When Questioned By Police (And With No Attorney), Some Falsely Confess

For as long as there have been police dramas on TV, there have been dramatic jailhouse confessions – the accused breaks down, sobbing, and admits to the police that yes, he committed the crime. But for many innocent people, the drama of a police interrogation is entirely real, and it’s enough to make even innocent people confess to crimes they never committed.

The Innocence Project, a national organization dedicated to establishing (through DNA testing) the innocence of those wrongly convicted, says that 25 percent of the wrongful convictions it has overturned included false confessions.

Why Would Anyone Make a False Confession?

Experts say that even the best of us may agree to police accounts of events that aren’t true, just to make the questioning stop. Often suspects are told that they can go home as soon as they admit guilt, or that they will be convicted with or without a confession but that their sentence will be more lenient if they confess. Interrogations can go on for hours, with lack of sleep, hunger, and intimidation contributing to an overall feeling of powerlessness on the part of the suspect.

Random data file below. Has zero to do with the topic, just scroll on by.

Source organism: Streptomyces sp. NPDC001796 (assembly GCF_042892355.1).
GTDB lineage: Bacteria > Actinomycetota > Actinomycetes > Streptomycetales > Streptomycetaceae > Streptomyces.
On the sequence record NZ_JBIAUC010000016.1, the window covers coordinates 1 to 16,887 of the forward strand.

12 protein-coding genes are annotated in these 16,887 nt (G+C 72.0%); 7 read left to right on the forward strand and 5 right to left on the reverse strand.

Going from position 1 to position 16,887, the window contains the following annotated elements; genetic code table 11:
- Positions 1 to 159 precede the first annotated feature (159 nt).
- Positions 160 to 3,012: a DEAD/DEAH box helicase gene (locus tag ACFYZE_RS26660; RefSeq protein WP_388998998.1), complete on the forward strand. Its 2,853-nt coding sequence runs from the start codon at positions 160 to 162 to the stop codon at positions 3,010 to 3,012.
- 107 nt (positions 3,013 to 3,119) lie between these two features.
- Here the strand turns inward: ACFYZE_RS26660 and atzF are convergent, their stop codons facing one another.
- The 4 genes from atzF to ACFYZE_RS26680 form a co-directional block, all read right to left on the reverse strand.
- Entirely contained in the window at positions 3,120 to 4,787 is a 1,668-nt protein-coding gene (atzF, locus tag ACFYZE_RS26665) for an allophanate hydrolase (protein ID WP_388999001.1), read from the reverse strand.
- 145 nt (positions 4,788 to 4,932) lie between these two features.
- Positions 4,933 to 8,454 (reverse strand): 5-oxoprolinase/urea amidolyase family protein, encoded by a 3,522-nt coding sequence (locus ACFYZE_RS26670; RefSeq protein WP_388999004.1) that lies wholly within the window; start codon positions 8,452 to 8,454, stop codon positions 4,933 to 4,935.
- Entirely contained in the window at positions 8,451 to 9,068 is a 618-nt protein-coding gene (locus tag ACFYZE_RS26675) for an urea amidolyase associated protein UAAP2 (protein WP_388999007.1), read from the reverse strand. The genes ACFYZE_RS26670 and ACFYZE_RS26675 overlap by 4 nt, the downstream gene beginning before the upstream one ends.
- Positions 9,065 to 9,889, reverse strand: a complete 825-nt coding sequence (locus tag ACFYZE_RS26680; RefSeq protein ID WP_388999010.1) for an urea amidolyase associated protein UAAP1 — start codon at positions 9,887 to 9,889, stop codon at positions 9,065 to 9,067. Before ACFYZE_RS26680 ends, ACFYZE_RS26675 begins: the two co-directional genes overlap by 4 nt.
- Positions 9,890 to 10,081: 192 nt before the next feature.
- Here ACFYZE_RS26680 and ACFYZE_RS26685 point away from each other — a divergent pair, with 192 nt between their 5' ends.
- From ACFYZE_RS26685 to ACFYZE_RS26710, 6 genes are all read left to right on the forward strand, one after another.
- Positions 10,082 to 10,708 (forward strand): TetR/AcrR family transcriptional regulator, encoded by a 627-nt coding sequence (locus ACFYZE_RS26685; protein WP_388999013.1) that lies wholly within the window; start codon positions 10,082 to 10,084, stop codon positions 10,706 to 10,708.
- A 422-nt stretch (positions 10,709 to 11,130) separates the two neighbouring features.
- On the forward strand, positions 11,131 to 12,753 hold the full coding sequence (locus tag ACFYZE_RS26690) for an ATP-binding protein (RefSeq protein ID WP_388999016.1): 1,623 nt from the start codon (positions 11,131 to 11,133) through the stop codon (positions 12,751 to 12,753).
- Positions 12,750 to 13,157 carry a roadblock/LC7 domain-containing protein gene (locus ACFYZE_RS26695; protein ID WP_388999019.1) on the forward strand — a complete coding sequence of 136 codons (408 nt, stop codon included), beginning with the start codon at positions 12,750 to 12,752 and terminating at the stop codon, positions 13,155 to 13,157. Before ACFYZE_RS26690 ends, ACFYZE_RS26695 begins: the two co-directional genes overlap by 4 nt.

The best way to make the questioning stop is simple: tell the police that you will not be speaking, and demand an attorney. Even after hearing the familiar Miranda warnings (that you have the right to remain silent and the right to an attorney), suspects report that they confessed just to end the questioning and assumed that the truth would come out later. Unfortunately, that often isn’t the case.

Increasingly, states are requiring that law enforcement use audio or video recording to make their interrogations more open and fair; Texas does not. A number of Texas police and sheriff offices do record their interrogations as standard procedure, but they are not required to do so. Regardless of how ideal the questioning may be, it’s important to remember that any statement – true, false, or otherwise – might be used against you in court.

Should you ever be questioned by police, you have the right to have an attorney present to advise you during the questioning. By insisting on this right, you are not just protecting your own legal rights, but you are also helping to hold our justice system to the highest standards. Talk to an experienced criminal defense attorney if you have any further questions.